In furniture, a married piece is one that is made up of two or more sections that did not begin life together but are joined for now. A book shelf added to a desk to make a secretary for instance. Sometimes it’s done for profit, to make new “valuable” antique out of spare parts. Other times it might be that people are just trying to salvage something useful out of parts we might have sent to the dump. People don’t always have the luxury of buying new.

That’s what I think happened with this piece. I saw it at an auction last week. I don’t think it came like this from the factory.

IMG_0102

Not seen another like it.

Looks just as odd from the side:

IMG_0124

The question remains, why?

Maybe we cam learn something from the back:

IMG_0126

Maybe, we can’t.

Backboards are all the same with and age:

IMG_0145

But they are all repurposed.

I particularly like this patch:

IMG_0146

Well disguised. I can hardly see it.

Interesting that a piece like this has a mitered joint with a through tenon in the upper molding:

IMG_0148

Adventures in pumpkin pine.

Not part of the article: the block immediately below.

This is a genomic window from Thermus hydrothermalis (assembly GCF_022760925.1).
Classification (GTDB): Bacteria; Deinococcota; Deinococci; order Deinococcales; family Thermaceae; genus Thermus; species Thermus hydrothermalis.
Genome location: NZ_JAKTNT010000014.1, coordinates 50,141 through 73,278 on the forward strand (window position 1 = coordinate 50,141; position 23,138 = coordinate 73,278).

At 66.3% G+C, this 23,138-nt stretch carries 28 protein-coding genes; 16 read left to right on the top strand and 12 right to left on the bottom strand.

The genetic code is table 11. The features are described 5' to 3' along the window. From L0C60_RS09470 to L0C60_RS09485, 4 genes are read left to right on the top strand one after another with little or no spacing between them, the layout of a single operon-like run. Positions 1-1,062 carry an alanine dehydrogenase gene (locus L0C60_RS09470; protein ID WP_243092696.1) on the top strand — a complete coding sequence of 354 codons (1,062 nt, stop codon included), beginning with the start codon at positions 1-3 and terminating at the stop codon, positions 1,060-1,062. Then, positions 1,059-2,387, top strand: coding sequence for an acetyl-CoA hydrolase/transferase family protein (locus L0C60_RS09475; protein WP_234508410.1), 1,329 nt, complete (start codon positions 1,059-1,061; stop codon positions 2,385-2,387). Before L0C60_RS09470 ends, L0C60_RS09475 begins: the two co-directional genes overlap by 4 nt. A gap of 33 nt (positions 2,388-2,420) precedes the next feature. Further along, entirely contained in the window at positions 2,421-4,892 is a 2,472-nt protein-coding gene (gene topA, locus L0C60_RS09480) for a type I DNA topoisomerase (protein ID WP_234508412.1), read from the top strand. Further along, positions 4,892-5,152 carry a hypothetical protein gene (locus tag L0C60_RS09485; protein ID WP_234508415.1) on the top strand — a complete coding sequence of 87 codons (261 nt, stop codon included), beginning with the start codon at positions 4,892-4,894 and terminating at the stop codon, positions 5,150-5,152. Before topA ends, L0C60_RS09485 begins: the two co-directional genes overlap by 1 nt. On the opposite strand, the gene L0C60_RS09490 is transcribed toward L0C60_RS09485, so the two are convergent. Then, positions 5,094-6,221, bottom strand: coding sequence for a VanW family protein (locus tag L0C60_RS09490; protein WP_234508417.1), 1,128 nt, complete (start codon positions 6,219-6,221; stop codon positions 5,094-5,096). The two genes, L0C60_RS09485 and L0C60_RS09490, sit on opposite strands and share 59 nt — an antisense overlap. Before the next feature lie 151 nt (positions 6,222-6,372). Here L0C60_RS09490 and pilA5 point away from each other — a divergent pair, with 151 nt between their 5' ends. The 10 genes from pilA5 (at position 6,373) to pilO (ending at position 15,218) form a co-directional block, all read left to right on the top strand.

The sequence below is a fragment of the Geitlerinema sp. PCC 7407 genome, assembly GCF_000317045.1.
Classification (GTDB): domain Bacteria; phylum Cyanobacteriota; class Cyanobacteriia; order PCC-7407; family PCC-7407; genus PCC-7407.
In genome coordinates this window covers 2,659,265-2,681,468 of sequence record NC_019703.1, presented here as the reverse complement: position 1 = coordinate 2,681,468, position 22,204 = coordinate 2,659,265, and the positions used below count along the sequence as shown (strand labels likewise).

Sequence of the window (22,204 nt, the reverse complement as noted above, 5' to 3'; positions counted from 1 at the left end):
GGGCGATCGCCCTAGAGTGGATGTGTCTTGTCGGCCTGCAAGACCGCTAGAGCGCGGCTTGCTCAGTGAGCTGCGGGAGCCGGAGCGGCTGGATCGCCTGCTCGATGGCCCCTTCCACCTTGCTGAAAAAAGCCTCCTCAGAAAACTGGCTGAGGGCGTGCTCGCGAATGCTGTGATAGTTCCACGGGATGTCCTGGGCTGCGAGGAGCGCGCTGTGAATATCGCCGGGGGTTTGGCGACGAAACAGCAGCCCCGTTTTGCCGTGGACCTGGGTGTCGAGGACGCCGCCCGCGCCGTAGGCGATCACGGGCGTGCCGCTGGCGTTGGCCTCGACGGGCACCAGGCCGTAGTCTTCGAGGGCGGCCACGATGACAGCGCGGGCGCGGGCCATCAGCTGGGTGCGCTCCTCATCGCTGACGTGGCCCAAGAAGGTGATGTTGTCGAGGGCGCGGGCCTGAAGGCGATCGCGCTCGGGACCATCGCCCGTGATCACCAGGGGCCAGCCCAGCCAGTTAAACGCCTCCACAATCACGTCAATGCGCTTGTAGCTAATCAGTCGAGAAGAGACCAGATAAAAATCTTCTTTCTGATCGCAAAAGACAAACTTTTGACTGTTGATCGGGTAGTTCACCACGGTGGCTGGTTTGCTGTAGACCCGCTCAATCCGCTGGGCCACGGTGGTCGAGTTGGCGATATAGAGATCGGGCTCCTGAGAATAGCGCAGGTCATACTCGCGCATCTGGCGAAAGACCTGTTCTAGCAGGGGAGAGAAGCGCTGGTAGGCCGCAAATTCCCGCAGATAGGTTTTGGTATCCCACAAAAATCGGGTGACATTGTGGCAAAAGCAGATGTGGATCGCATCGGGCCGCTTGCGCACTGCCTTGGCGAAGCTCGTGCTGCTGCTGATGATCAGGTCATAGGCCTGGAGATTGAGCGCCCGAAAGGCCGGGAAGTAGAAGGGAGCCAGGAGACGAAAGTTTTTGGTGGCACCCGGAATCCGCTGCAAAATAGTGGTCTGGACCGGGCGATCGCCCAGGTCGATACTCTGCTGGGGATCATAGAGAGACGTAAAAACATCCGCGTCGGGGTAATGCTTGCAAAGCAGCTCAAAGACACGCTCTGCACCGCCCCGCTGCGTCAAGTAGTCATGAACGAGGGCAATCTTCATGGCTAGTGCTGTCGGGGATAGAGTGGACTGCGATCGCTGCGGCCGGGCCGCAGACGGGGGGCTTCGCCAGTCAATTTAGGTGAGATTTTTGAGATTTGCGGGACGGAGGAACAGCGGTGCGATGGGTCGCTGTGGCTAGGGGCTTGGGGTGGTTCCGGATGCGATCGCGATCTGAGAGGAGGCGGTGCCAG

A look at the top doesn’t tell you much either:

IMG_0149

Only the finest wood used here.

This cupboard is odd enough that I went back a second day for another look. I didn’t learn much from my second view. The quality of the wood is different between the two halves. Different finishes with a different level of preparation.

It’s just a really odd piece in a world full of odd pieces.

There were a few other things of interest at the auction. This dresser, for instance:

IMG_0130

Flat screen and DVD player not original to the piece

Two interesting things looking at the dovetailed drawer:

IMG_0128

Interesting how close to the rounded surface the tail is cut.The nails are a nice touch.

If I understood this carved cabinet, I might have bid on it:

IMG_0160

Other than it looks old, I don’t get it. And I don’t own it.

To see the highlights of the auction, click HERE.

There is a this leather rocking chair you have to see…